Every year when China unveils its annual military budget, it elicits a great deal of international commentary, with no lack of accusations from Western countries. For example, on March 6, in his speech before the Japanese Diet, Prime Minister Shinzo Abe stated: “China is increasing its military power, which lacks transparency; in the view of this region’s countries, including Japan, this merits concern.”(1) Further, on May 5, the United States released the newest version of its annual report on China’s military power. In this report, the U.S. Department of Defense pointed out that because China lacks transparency, its actual military expenditure estimates are much greater than the official amounts released.

In response to such accusations, it is necessary to undertake a serious analysis based on objective reality and international comparison. Doing so reveals that Western critics have exaggerated the size and threat of China’s military expenditure and have misunderstood the peaceful purposes behind China’s increased spending.(2)

1.    On the View That “China’s Military Spending Growth Is Too Fast”

The most frequent criticism of China’s military expenditure is that the country has seen double-digit increases in its defense budget for twenty consecutive years beginning in 1989. Related is the assertion that in the past ten years, China’s defense budget has rapidly risen in the international ranking to reach the level of number two in the world. However, these accusations ignore several basic facts.

First, China’s military spending growth rate is a nominal growth rate. This means that if inflation is removed as a factor, the actual rate of growth is not high. For example, China’s defense budget for 1994 was renminbi (RMB) 55.071 billion, an increase of 29.34 percent from the previous year. However, if adjusted for commodity price inflation (here, the consumer price index, CPI,  is used to measure commodity price, and the CPI for 1994 was 24.1 percent), the defense budget for that year only grew by 5.24 percent.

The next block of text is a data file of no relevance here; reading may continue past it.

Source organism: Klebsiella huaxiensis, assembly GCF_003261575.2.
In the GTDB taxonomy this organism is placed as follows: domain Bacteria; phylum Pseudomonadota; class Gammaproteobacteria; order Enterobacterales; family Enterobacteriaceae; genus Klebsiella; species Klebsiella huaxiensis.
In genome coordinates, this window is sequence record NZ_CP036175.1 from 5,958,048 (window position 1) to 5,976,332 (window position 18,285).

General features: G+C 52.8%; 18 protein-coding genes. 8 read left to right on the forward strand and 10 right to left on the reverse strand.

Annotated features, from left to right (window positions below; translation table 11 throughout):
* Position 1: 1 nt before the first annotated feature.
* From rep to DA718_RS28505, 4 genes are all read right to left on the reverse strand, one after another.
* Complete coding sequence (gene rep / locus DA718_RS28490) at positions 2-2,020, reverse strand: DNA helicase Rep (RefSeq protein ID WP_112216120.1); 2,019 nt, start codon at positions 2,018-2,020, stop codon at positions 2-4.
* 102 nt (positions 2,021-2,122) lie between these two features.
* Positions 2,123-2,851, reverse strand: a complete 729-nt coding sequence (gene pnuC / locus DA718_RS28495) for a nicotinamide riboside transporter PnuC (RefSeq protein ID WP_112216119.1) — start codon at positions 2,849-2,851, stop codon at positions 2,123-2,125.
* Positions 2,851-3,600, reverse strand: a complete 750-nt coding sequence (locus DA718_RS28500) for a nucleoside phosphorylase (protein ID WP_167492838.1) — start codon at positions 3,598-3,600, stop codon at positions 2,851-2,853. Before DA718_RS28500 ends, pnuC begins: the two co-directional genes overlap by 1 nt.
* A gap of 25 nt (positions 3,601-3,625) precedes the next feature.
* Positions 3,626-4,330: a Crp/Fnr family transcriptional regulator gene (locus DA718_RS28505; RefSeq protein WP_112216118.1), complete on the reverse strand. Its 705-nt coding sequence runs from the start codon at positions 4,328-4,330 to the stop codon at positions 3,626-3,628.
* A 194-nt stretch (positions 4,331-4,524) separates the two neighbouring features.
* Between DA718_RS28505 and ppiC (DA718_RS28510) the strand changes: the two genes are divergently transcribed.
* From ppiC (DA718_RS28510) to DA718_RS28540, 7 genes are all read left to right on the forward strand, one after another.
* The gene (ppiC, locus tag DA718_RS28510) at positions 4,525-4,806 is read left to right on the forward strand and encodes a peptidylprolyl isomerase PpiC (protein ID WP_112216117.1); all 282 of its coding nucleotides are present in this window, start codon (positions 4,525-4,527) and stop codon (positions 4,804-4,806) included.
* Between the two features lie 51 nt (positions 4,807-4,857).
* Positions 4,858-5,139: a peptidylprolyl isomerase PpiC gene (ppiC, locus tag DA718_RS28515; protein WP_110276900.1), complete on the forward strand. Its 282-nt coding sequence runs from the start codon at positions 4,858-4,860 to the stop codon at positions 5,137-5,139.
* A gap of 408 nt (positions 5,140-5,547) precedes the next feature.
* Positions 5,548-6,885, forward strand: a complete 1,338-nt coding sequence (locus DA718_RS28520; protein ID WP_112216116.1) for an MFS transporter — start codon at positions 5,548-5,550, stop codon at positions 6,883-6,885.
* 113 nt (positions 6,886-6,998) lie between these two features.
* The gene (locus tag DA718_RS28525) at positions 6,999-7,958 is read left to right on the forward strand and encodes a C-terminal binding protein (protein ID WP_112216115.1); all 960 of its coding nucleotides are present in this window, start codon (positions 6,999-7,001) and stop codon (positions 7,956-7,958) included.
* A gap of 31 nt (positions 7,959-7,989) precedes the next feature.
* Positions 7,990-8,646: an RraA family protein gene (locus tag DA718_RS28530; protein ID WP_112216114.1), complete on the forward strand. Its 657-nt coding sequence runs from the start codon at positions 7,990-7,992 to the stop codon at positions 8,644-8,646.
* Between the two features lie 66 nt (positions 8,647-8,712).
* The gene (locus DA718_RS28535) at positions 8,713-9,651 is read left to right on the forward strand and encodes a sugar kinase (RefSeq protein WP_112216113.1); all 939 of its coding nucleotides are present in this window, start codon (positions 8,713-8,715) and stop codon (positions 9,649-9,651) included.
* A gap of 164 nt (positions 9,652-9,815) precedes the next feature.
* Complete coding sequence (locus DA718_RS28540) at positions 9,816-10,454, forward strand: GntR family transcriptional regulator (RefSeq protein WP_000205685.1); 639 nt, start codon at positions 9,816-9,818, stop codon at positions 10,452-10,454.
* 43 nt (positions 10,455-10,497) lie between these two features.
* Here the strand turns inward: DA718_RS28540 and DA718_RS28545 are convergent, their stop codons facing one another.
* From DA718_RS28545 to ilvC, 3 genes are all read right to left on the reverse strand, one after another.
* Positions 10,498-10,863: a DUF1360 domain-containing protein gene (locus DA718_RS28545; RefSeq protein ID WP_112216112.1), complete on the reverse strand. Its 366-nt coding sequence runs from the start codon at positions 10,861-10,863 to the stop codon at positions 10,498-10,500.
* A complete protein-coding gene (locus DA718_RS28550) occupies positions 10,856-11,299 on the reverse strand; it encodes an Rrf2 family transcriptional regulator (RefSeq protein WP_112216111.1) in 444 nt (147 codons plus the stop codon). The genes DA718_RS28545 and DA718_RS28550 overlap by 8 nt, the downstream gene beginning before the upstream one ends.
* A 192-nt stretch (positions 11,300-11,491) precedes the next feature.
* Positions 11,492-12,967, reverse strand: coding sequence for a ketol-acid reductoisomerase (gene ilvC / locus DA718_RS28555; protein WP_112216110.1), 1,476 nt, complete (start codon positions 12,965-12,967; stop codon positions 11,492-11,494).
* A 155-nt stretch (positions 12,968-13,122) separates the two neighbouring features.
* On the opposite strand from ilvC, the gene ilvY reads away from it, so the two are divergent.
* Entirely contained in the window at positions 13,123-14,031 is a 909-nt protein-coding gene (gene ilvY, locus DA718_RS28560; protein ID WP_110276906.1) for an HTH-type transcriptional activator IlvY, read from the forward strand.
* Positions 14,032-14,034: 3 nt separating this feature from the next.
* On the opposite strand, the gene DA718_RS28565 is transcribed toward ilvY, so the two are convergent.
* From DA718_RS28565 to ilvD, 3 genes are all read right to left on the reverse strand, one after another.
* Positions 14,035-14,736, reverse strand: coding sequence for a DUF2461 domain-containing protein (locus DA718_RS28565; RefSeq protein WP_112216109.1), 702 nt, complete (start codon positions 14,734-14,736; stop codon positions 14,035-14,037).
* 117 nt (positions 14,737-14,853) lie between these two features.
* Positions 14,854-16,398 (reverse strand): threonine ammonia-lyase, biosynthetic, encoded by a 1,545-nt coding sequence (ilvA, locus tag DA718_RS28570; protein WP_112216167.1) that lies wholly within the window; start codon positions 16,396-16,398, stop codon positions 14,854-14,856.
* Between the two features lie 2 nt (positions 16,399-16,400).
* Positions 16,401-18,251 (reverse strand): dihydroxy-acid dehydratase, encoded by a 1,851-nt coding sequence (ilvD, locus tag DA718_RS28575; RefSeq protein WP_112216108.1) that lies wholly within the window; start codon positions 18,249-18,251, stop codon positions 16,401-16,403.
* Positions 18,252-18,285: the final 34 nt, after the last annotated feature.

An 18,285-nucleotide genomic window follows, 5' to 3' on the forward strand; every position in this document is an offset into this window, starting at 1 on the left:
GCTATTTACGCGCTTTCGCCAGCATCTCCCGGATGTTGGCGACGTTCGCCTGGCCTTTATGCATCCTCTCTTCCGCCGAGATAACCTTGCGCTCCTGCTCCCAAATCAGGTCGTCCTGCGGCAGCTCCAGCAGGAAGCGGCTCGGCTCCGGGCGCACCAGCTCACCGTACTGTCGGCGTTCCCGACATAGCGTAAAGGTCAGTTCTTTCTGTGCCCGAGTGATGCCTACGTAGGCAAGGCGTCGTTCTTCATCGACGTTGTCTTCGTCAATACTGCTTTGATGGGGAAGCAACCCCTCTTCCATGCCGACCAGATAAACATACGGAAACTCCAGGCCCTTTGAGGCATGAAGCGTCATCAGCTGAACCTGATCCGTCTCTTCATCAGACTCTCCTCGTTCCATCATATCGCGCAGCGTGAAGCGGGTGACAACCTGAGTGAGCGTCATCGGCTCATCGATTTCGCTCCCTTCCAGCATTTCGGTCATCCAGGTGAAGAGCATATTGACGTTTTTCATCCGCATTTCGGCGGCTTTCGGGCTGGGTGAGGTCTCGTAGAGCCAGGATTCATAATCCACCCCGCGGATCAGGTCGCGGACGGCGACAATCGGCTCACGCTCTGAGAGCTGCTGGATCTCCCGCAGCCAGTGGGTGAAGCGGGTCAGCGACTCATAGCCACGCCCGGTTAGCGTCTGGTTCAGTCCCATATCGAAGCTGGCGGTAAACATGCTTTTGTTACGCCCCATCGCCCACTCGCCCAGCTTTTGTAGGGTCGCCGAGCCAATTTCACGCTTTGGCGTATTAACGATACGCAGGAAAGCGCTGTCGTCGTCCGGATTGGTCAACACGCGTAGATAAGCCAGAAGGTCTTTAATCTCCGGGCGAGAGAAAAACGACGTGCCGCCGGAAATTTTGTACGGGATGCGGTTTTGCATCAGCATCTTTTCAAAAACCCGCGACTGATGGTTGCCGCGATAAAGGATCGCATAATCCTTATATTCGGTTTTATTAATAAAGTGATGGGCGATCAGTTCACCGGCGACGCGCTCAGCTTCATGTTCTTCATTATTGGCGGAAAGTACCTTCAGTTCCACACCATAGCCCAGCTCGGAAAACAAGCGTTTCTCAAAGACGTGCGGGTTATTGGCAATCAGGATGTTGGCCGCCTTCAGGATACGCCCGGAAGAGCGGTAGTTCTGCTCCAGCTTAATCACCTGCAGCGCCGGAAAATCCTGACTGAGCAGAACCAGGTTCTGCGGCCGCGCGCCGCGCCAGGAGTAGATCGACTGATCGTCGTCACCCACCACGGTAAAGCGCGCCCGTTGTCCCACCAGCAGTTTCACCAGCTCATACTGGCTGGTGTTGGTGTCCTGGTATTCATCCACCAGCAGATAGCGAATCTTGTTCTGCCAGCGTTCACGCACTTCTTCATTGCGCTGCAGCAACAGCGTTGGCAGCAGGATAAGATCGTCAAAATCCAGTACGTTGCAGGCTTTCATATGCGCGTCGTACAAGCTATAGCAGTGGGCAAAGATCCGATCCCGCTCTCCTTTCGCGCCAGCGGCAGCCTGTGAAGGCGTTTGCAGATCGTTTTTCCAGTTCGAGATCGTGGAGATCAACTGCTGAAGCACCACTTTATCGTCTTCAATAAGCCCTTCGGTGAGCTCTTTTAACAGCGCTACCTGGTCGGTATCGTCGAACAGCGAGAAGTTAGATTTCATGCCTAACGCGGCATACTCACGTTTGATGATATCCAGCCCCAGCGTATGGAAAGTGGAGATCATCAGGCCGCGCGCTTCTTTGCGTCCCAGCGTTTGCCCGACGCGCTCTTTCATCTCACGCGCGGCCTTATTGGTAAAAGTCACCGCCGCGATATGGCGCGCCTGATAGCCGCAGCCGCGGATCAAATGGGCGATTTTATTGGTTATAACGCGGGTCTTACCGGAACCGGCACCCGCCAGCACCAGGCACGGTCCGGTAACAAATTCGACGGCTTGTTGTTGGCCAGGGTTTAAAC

As another example, in 2012 China published a defense budget of RMB 670.274 billion, with an increase from 2011 of RMB 67.604 billion and a growth rate of 11.2 percent. However, if adjusted for commodity price inflation (in 2012 China’s CPI was 2.6 percent), the real growth rate was only 9.6 percent.(3)

Second, the RMB’s appreciation in value affects the growth rate. When China’s military spending is compared internationally, the rate of growth is relatively fast. But when calculated in domestic currency, the growth rate is rather slow. In 2004, China’s defense budget was RMB 247.496 billion, approximately $26.580 billion (at that time, the exchange rate was RMB 8.2768 to $1). In 2012, China’s defense budget was RMB 670.274 billion, approximately $106.182 billion (at that time, the exchange rate was RMB 6.3125 to $1). Calculated in U.S. dollars, China’s defense budget from 2004 to 2012 increased 2.99 times. Its proportion of U.S. military expenditure increased from 5.6 percent to 15.8 percent, and its proportion of Japan’s defense expenditure increased from 58.7 percent to 179.7 percent. However, if recalculated in RMB, China’s defense expenditure only rose 1.7 times, and the growth rate of its military spending slowed greatly.

Third, China’s military spending growth is driven by its economic development, as is the case for other countries. When these other countries have undergone periods of rapid growth, their military expenditures have also risen accordingly. In the case of Japan, its defense expenditure grew from 183 billion to 2,250 billion Japanese yen from 1961 to 1980, with an average annual growth rate of 14 percent (except for 1965, 1976, 1978, and 1983, all years in this range had double-digit growth rates). Even after deducting commodity price inflation, the actual growth rate was as high as 7 percent. The root cause for growth during this period was Japan’s rapid economic growth.

Following China’s reforms and opening up, and particularly its rapid economic rise since the 1990s, the country’s gross domestic product (GDP) has risen from occupying eleventh place in global rankings to its current position of second place. Given its soaring overall economy, China’s military expenditure will naturally increase.